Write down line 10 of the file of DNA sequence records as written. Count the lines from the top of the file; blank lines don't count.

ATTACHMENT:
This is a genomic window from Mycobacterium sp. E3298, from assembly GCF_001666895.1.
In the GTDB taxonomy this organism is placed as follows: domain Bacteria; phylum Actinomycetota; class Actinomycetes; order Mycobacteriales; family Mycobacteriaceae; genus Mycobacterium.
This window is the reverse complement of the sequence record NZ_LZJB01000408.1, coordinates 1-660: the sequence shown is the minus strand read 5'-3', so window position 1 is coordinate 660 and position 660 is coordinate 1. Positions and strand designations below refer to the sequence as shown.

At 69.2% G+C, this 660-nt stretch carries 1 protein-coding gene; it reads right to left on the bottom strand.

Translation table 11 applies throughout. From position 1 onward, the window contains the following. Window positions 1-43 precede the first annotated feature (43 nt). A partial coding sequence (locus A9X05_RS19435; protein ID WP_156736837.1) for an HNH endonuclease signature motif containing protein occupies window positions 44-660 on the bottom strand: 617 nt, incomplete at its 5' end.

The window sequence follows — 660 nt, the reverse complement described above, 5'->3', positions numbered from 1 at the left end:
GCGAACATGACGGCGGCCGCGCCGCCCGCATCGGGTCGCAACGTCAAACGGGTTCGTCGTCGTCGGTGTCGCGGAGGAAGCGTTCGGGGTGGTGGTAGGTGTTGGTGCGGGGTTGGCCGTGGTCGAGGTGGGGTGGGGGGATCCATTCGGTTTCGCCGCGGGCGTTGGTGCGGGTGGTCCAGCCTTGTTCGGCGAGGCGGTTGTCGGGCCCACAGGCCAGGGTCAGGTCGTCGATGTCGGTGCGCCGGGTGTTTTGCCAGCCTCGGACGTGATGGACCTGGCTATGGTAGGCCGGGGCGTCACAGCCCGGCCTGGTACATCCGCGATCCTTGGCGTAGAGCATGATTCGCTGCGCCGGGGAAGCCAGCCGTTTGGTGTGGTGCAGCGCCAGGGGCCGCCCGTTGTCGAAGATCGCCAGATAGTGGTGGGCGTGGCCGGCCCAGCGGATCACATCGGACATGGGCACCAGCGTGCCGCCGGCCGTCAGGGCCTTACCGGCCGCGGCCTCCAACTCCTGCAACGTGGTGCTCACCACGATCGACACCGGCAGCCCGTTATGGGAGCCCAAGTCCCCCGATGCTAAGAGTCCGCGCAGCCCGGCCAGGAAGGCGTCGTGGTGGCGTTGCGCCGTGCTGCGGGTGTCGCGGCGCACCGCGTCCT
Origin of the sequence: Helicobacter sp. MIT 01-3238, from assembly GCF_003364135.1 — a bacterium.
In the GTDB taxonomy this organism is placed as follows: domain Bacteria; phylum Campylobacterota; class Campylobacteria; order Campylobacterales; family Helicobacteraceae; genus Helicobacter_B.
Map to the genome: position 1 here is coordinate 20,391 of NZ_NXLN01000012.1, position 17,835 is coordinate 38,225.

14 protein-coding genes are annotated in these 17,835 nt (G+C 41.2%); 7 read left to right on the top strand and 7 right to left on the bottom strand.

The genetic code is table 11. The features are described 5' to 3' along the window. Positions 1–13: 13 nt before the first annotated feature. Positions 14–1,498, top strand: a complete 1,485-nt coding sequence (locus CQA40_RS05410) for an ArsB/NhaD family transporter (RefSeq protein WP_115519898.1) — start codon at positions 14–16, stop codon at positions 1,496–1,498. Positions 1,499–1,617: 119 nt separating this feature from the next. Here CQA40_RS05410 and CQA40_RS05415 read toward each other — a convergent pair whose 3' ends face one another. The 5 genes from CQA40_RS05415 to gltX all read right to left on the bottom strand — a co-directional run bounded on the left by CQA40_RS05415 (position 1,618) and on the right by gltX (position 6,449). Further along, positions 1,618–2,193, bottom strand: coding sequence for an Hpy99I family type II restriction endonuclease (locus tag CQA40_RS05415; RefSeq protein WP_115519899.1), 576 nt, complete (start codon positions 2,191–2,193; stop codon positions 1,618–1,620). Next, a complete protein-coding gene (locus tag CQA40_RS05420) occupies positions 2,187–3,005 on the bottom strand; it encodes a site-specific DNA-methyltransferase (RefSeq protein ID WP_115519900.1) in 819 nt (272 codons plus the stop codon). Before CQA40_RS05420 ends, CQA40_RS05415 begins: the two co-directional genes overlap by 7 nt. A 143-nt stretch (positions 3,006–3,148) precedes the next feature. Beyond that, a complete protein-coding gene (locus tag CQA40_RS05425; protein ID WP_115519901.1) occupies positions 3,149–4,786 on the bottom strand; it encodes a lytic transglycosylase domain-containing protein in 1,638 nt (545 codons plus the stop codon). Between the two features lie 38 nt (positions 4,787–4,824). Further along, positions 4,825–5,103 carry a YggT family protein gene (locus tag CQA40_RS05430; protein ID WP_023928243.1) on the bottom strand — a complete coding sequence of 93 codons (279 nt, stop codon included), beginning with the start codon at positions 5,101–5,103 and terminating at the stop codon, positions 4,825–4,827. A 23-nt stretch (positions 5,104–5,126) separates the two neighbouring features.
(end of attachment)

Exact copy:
Map to the genome: position 1 here is coordinate 20,391 of NZ_NXLN01000012.1, position 17,835 is coordinate 38,225.